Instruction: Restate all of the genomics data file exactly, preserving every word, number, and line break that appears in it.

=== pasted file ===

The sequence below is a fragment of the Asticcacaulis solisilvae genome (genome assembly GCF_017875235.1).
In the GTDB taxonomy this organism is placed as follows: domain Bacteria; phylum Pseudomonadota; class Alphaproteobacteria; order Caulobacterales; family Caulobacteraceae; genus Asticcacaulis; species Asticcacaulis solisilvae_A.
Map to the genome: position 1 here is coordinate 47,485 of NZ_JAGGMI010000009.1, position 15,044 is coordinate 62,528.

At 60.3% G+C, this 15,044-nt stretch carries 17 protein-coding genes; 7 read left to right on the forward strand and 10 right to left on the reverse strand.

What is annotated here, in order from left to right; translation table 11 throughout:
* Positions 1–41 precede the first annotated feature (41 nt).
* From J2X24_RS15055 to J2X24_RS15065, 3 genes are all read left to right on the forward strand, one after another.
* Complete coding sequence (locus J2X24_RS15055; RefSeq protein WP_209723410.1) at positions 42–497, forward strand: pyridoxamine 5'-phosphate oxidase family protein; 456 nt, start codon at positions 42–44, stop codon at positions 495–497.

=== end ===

The sequence below is a fragment of the Asticcacaulis solisilvae genome (genome assembly GCF_017875235.1).
In the GTDB taxonomy this organism is placed as follows: domain Bacteria; phylum Pseudomonadota; class Alphaproteobacteria; order Caulobacterales; family Caulobacteraceae; genus Asticcacaulis; species Asticcacaulis solisilvae_A.
Map to the genome: position 1 here is coordinate 47,485 of NZ_JAGGMI010000009.1, position 15,044 is coordinate 62,528.

At 60.3% G+C, this 15,044-nt stretch carries 17 protein-coding genes; 7 read left to right on the forward strand and 10 right to left on the reverse strand.

What is annotated here, in order from left to right; translation table 11 throughout:
* Positions 1–41 precede the first annotated feature (41 nt).
* From J2X24_RS15055 to J2X24_RS15065, 3 genes are all read left to right on the forward strand, one after another.
* Complete coding sequence (locus J2X24_RS15055; RefSeq protein WP_209723410.1) at positions 42–497, forward strand: pyridoxamine 5'-phosphate oxidase family protein; 456 nt, start codon at positions 42–44, stop codon at positions 495–497.